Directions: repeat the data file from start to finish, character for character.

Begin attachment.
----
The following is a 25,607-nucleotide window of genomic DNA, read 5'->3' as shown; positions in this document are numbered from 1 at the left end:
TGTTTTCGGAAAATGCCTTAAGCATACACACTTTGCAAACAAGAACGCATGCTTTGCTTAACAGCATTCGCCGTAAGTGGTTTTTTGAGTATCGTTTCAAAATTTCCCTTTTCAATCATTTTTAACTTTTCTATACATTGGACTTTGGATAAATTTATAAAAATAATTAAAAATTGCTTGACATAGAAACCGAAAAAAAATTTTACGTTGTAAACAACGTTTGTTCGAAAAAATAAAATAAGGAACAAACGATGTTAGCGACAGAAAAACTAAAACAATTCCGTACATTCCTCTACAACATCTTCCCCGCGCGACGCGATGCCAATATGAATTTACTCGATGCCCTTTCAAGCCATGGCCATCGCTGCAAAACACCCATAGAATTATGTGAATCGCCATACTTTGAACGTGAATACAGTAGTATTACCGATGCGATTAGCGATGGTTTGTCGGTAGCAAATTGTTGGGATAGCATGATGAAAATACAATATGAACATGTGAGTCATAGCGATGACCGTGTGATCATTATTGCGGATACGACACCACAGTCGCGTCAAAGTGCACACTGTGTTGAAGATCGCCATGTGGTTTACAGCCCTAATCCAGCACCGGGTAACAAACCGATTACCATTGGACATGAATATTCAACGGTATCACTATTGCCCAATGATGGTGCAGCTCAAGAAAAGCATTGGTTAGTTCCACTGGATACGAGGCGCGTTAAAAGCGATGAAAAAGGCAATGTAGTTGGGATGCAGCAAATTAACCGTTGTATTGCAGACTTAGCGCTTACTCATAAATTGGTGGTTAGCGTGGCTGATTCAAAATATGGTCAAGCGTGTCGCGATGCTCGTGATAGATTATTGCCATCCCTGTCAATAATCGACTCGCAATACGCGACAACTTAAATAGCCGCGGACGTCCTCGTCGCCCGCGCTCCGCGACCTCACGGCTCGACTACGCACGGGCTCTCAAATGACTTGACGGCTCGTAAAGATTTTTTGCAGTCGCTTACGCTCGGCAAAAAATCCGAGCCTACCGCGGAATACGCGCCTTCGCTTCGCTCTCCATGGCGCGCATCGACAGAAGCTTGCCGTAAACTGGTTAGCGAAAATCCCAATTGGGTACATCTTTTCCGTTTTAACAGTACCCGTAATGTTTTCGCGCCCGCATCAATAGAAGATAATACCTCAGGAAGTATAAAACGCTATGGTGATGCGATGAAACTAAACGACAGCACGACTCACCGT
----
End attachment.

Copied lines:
The following is a 25,607-nucleotide window of genomic DNA, read 5'->3' as shown; positions in this document are numbered from 1 at the left end:
TGTTTTCGGAAAATGCCTTAAGCATACACACTTTGCAAACAAGAACGCATGCTTTGCTTAACAGCATTCGCCGTAAGTGGTTTTTTGAGTATCGTTTCAAAATTTCCCTTTTCAATCATTTTTAACTTTTCTATACATTGGACTTTGGATAAATTTATAAAAATAATTAAAAATTGCTTGACATAGAAACCGAAAAAAAATTTTACGTTGTAAACAACGTTTGTTCGAAAAAATAAAATAAGGAACAAACGATGTTAGCGACAGAAAAACTAAAACAATTCCGTACATTCCTCTACAACATCTTCCCCGCGCGACGCGATGCCAATATGAATTTACTCGATGCCCTTTCAAGCCATGGCCATCGCTGCAAAACACCCATAGAATTATGTGAATCGCCATACTTTGAACGTGAATACAGTAGTATTACCGATGCGATTAGCGATGGTTTGTCGGTAGCAAATTGTTGGGATAGCATGATGAAAATACAATATGAACATGTGAGTCATAGCGATGACCGTGTGATCATTATTGCGGATACGACACCACAGTCGCGTCAAAGTGCACACTGTGTTGAAGATCGCCATGTGGTTTACAGCCCTAATCCAGCACCGGGTAACAAACCGATTACCATTGGACATGAATATTCAACGGTATCACTATTGCCCAATGATGGTGCAGCTCAAGAAAAGCATTGGTTAGTTCCACTGGATACGAGGCGCGTTAAAAGCGATGAAAAAGGCAATGTAGTTGGGATGCAGCAAATTAACCGTTGTATTGCAGACTTAGCGCTTACTCATAAATTGGTGGTTAGCGTGGCTGATTCAAAATATGGTCAAGCGTGTCGCGATGCTCGTGATAGATTATTGCCATCCCTGTCAATAATCGACTCGCAATACGCGACAACTTAAATAGCCGCGGACGTCCTCGTCGCCCGCGCTCCGCGACCTCACGGCTCGACTACGCACGGGCTCTCAAATGACTTGACGGCTCGTAAAGATTTTTTGCAGTCGCTTACGCTCGGCAAAAAATCCGAGCCTACCGCGGAATACGCGCCTTCGCTTCGCTCTCCATGGCGCGCATCGACAGAAGCTTGCCGTAAACTGGTTAGCGAAAATCCCAATTGGGTACATCTTTTCCGTTTTAACAGTACCCGTAATGTTTTCGCGCCCGCATCAATAGAAGATAATACCTCAGGAAGTATAAAACGCTATGGTGATGCGATGAAACTAAACGACAGCACGACTCACCGT